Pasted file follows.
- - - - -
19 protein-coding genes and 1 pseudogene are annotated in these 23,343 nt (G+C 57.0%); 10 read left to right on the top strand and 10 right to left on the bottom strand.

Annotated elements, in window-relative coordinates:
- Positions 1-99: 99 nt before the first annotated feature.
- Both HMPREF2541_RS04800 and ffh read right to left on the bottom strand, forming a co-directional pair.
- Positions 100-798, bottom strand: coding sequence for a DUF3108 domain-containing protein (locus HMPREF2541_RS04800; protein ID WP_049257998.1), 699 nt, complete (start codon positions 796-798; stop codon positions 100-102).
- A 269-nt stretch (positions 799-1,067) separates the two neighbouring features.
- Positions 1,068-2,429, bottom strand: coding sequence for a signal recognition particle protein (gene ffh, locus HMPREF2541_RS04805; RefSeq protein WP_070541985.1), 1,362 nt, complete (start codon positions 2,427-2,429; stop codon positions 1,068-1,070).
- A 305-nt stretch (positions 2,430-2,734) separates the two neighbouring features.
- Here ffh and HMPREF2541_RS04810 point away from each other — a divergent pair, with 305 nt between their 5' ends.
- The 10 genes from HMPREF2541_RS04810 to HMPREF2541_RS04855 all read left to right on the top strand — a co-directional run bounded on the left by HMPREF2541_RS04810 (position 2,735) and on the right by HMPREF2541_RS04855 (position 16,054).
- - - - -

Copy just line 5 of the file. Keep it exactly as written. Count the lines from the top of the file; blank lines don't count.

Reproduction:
- Positions 100-798, bottom strand: coding sequence for a DUF3108 domain-containing protein (locus HMPREF2541_RS04800; protein ID WP_049257998.1), 699 nt, complete (start codon positions 796-798; stop codon positions 100-102).